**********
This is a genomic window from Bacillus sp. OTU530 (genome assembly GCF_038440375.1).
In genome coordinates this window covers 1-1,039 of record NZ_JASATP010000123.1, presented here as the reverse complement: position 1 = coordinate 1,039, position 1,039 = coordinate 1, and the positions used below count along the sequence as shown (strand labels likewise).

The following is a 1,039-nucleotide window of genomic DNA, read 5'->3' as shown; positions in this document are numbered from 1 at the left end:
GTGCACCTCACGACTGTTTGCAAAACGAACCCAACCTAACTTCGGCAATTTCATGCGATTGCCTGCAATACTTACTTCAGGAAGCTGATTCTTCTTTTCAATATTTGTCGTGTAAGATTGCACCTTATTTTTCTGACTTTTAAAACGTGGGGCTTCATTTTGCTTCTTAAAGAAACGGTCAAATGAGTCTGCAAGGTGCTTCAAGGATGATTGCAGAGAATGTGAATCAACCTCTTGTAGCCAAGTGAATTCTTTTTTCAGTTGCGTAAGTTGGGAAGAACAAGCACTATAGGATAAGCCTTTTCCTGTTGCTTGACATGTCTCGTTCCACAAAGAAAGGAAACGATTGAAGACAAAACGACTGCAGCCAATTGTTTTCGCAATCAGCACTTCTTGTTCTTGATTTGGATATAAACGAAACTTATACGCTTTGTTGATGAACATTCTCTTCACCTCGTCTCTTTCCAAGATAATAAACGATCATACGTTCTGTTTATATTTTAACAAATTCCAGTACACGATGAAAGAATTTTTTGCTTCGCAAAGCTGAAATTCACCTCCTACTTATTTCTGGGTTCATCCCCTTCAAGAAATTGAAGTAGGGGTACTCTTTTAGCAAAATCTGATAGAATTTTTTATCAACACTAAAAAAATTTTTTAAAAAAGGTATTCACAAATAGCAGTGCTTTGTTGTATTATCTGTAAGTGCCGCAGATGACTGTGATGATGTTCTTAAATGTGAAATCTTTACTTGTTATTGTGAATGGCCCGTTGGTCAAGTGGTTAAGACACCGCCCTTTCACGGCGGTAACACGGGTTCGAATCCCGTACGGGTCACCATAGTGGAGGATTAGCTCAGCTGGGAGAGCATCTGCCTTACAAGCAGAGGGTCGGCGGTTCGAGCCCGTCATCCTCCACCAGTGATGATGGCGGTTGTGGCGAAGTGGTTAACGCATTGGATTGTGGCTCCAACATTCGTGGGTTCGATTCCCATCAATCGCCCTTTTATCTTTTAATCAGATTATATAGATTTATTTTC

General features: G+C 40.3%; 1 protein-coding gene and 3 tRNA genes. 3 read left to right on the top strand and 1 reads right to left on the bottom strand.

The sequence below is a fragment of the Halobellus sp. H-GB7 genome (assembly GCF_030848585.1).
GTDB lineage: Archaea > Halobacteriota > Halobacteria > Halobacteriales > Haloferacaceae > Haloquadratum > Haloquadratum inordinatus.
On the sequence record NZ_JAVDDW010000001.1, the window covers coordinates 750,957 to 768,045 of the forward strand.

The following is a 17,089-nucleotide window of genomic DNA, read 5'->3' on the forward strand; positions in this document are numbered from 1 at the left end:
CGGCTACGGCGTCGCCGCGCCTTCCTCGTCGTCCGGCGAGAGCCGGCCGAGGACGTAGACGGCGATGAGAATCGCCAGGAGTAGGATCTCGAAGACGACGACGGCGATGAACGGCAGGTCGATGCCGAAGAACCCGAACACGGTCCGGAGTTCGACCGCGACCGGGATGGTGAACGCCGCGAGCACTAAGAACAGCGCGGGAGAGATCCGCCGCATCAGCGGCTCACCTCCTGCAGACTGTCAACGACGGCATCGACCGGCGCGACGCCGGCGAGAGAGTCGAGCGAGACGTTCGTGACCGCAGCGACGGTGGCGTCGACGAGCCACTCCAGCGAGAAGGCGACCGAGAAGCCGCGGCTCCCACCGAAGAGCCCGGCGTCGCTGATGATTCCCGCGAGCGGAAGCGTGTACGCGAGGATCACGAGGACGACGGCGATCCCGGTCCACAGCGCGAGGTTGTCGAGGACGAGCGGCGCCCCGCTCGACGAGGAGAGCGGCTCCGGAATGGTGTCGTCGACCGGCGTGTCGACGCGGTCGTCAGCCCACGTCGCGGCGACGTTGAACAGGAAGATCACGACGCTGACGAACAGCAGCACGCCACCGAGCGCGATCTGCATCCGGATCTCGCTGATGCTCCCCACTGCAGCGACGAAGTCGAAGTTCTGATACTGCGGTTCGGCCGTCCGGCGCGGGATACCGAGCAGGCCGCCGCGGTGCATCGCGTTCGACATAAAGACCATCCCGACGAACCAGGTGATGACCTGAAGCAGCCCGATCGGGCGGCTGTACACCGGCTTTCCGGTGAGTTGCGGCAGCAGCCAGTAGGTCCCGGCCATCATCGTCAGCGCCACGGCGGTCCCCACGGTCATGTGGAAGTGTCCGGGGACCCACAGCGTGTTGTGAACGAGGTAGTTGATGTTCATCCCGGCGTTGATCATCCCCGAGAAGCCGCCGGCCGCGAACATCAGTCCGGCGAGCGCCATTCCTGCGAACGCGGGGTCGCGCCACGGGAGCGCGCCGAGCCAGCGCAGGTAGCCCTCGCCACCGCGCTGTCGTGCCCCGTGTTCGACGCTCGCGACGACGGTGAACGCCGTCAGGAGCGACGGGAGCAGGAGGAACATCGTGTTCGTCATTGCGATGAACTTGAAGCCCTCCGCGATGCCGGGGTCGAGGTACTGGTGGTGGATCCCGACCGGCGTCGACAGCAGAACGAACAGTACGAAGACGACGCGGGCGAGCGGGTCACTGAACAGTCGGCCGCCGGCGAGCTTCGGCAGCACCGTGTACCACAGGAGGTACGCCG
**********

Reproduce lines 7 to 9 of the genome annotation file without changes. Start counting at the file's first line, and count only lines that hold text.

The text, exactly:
GTDB lineage: Archaea > Halobacteriota > Halobacteria > Halobacteriales > Haloferacaceae > Haloquadratum > Haloquadratum inordinatus.
On the sequence record NZ_JAVDDW010000001.1, the window covers coordinates 750,957 to 768,045 of the forward strand.

The following is a 17,089-nucleotide window of genomic DNA, read 5'->3' on the forward strand; positions in this document are numbered from 1 at the left end: